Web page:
J. Ann Selzer, the head of the Des Moines Register’s Iowa Poll, first became the subject of national attention in 2008, when her survey correctly showed that Barack Obama would win the Iowa contest, thanks to unprecedented turnout among first-time voters. In 2014, Selzer’s poll pinpointed Senator Joni Ernst’s victory over the Democrat Bruce Braley within one percentage point. And ahead of the 2016 general election, her poll rightly warned of a drop-off in African American voters in Iowa. Even as Americans have grown doubtful about the polling industry’s ability to accurately forecast electoral outcomes, Selzer’s status among political observers hasn’t diminished.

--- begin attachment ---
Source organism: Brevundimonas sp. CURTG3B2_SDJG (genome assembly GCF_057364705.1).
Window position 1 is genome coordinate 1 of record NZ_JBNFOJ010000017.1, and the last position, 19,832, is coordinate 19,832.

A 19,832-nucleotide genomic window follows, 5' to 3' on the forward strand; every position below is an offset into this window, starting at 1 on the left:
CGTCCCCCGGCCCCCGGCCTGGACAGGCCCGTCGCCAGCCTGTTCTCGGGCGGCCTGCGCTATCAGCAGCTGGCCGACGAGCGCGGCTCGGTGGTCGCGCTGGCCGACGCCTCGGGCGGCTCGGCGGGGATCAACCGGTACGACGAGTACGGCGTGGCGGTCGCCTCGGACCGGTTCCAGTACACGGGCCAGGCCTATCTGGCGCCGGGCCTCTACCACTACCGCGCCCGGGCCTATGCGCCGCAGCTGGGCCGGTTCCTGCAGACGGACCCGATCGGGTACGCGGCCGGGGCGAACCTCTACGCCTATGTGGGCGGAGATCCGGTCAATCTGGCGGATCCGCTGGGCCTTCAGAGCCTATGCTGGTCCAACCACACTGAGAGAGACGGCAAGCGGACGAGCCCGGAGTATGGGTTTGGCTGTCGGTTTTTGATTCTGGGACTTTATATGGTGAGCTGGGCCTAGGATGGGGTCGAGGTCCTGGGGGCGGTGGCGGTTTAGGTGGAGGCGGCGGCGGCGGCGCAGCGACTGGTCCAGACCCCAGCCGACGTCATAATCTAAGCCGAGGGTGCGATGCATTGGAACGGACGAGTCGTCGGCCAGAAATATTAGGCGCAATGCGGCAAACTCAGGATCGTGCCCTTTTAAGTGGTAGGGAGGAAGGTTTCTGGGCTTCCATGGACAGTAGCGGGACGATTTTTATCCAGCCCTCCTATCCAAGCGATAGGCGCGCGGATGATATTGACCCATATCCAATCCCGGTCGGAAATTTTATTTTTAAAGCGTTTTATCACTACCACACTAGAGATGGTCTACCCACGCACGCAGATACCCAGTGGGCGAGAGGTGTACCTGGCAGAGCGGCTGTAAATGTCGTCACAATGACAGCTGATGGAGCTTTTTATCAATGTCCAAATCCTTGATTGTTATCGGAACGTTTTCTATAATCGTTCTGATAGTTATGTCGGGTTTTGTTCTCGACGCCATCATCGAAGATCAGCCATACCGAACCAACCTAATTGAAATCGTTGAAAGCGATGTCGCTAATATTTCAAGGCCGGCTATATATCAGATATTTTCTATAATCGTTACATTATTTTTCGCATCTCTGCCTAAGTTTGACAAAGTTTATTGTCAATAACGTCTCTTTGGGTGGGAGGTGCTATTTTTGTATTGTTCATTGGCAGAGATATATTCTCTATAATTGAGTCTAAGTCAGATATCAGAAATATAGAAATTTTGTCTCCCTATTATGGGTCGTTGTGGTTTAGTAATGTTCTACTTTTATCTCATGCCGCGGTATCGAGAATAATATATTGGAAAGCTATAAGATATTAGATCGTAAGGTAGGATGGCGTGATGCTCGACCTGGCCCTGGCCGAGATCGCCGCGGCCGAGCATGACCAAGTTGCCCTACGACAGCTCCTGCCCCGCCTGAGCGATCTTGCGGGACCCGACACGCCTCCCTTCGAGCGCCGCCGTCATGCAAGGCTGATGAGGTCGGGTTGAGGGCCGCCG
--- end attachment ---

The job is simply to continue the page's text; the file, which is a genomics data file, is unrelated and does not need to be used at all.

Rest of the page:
But with just five months to go before caucus night, a wrench has been thrown into the process: Citing security fears, the Democratic National Committee announced yesterday that it wants the Iowa Democratic Party to throw out its plans for an unprecedented virtual caucus, in which voters could participate remotely using their phones. In a statement, Iowa Democratic Party Chairman Troy Price said officials will “explore what alternatives may exist to securely increase accessibility” for voters. Selzer’s polling operation—which had already had to change tack to accommodate for the virtual event—is now waiting to find out exactly what Iowa’s caucus will look like. “Whatever it is they’re going to try to do,” Selzer told me in an interview this week, “we’re going to try to poll, if we can.”